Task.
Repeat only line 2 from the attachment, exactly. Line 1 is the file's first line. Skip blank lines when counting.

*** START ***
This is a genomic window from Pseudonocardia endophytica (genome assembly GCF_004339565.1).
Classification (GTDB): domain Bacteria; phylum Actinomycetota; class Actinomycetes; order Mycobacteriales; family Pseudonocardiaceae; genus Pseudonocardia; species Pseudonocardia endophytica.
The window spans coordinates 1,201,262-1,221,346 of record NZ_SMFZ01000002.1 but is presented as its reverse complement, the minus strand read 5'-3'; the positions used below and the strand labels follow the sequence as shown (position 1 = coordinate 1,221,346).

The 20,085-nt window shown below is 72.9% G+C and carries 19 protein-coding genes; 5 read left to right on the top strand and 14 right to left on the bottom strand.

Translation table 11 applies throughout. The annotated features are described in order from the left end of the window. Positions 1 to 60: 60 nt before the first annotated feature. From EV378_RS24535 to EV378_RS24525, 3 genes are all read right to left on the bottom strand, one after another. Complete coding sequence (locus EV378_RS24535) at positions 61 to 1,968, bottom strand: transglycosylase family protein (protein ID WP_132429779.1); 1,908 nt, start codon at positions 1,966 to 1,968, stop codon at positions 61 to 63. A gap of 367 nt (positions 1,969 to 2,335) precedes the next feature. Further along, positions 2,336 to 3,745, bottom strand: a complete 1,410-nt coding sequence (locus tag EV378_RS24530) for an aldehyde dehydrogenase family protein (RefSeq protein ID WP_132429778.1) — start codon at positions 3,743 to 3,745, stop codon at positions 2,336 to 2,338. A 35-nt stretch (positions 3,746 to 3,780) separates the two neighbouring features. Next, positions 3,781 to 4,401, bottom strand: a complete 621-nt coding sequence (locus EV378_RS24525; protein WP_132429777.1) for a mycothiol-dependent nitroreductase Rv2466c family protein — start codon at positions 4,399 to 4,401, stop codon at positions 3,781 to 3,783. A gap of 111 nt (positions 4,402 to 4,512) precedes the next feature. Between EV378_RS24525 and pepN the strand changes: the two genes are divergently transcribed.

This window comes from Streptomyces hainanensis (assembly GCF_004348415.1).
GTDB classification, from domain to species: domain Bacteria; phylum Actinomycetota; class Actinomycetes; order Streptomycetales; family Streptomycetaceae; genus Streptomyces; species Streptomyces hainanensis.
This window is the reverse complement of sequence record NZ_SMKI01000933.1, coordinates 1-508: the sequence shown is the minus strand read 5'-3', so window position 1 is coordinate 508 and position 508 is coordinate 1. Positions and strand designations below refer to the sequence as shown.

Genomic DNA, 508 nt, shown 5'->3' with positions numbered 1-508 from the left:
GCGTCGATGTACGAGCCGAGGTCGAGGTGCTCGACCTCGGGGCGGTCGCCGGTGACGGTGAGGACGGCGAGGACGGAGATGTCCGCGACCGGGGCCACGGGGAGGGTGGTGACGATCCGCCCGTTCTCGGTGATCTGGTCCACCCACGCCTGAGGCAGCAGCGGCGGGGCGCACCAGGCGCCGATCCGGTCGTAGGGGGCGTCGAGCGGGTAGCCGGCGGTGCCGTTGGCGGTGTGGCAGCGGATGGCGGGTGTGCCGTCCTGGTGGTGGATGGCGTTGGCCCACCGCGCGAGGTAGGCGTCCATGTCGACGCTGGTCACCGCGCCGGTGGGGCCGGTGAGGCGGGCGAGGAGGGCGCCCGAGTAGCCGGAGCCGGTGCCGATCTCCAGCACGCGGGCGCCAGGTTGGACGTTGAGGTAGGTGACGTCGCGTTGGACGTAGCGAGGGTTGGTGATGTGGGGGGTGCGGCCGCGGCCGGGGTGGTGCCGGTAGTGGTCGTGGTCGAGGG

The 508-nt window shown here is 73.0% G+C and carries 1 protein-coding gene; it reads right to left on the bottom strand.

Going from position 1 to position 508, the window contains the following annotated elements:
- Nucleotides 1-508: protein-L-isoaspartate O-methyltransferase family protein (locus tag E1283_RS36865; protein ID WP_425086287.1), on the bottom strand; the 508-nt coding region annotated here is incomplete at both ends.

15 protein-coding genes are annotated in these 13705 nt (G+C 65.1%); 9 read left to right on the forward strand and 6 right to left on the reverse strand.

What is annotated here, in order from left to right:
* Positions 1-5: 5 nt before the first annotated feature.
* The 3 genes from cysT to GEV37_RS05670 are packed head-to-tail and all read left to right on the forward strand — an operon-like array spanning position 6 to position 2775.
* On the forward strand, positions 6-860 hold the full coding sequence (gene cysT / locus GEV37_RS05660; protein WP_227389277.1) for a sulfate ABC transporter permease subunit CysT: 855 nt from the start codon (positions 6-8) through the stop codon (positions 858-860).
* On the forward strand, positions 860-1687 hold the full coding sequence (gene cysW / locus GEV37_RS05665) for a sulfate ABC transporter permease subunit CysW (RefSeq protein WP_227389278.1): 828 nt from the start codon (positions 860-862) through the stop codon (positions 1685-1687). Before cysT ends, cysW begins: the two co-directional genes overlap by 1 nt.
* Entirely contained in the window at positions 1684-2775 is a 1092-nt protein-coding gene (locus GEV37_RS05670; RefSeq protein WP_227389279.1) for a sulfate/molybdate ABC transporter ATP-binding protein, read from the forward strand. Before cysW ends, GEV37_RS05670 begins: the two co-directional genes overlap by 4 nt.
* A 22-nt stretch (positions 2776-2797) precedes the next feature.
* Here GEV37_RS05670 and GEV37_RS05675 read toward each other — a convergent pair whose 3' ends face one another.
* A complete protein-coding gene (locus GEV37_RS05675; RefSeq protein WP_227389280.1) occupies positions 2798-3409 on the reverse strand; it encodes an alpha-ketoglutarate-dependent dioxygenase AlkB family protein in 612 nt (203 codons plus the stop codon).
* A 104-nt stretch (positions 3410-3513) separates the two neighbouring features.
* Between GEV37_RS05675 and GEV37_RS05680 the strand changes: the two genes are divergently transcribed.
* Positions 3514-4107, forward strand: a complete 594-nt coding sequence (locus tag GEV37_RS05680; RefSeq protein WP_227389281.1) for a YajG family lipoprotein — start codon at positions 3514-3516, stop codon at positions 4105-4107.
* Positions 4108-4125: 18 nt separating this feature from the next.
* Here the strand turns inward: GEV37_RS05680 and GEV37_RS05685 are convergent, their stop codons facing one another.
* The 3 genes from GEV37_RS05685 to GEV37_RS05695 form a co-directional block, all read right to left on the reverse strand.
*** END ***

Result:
Classification (GTDB): domain Bacteria; phylum Actinomycetota; class Actinomycetes; order Mycobacteriales; family Pseudonocardiaceae; genus Pseudonocardia; species Pseudonocardia endophytica.